Universiteit Leiden

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Leiden Classics: Inventor of the electrocardiograph

Many important discoveries have been made in Leiden, and the Leiden Discoveries route guides you through the city to find them. For example, it will take you to the lab of Nobel laureate Willem Einthoven, who was a professor of physiology. His most important invention, the electrocardiograph, is still saving lives today.

Graph of the heart

Nowadays it’s the most natural thing in the world: as soon as a doctor suspects there is something wrong with a patient’s heart, he has a cardiogram made. These graphs, which are also known as ECGs, first saw the light of day in the Kamerlingh Onnes Laboratory, the current home of the Faculty of Law. 

Nobel Prize

In the early 20th century, the laboratory was one of the world’s most important centres for theoretical and technical physics, and it was here that this Leiden professor of physiology built his first electrocardiograph in 1903. In 1924 he was awarded the Nobel Prize in Medicine for this invention.

One of the first commercial electrocardiograph (1911).

Measuring electrical currents

The heart is a sort of electrical device. Electrically charged particles play an important role in the mechanism the body uses to make your heart contract—that is, to make it ‘pump’. It was in the second half of the 19th century that researchers first discovered the effect of these charged particles. That gave Einthoven an idea. His plan? To measure the heart’s electrical currents, graph them and see whether he could detect a difference between the hearts of healthy people and those of people with heart defects.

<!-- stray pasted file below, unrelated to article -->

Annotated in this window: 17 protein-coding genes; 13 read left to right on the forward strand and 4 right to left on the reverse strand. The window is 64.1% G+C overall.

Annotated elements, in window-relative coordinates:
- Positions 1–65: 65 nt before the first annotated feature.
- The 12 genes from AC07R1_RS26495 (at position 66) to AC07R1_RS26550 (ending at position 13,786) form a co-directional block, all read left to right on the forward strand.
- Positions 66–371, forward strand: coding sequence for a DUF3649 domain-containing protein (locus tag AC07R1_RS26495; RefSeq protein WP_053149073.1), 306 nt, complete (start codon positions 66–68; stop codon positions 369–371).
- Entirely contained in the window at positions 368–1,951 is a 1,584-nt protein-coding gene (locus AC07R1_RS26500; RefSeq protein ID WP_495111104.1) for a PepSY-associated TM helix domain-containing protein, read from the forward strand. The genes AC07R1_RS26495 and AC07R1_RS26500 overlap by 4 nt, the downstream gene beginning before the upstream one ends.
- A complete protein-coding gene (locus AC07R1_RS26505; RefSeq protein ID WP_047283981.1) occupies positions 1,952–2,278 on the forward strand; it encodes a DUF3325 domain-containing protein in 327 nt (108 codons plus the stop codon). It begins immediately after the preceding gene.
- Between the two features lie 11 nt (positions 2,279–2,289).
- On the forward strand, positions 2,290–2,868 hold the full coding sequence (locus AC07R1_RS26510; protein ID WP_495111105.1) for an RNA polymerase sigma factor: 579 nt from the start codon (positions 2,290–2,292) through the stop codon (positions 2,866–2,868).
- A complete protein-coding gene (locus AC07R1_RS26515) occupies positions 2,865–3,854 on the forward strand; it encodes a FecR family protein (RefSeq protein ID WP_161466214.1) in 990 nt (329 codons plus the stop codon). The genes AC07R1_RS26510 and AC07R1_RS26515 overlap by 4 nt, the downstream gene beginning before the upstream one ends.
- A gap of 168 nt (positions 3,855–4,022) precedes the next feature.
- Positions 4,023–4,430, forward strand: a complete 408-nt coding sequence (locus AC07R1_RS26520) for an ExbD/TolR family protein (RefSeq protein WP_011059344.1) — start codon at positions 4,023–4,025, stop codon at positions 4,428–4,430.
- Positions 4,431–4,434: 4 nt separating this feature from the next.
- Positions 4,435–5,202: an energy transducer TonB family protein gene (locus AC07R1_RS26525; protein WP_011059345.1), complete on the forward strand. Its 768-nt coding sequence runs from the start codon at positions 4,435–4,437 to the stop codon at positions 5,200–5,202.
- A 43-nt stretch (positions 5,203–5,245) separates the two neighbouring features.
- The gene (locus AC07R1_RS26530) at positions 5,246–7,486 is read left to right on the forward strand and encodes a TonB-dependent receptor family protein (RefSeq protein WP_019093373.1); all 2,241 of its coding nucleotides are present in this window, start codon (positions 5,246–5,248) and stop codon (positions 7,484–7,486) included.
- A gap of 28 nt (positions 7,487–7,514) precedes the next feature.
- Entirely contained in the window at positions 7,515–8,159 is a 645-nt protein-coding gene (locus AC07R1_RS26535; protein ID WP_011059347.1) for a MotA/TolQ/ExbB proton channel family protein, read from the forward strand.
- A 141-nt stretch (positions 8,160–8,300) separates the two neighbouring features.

The heart’s electrical currents are so weak that in Einthoven’s time they were extremely difficult to measure. At that time, the most conductive wires available were so thick that the electrical currents could barely pass through them. The wire gave too much resistance.

Bow and arrow

The only way to address this issue was to somehow produce a much thinner wire that was more conductive. Einthoven tackled this problem in a very unusual way: by using a bow and arrow. He attached a lump of molten quartz to an arrow, which he then shot across the lab with a bow. In this way the arrow stretched the lump of crystal out into a very thin quartz wire. Einthoven then covered this wire with a thin layer of silver, giving him a much thinner wire with excellent conductivity. This was an important step towards constructing the first electrocardiograph. 

Basic scientific research and social innovation

Einthoven died in Leiden in 1927, after enjoying a brilliant academic career. To honour the esteemed scientist and his contributions, Leiden University opened the Willem Einthoven building in 2009 at a ceremony attended by his descendants. The building currently houses Leiden University’s Centre for Science and Technology, among other university offices. Just like Einthoven’s work, this centre builds a bridge between basic scientific research and social innovation. 

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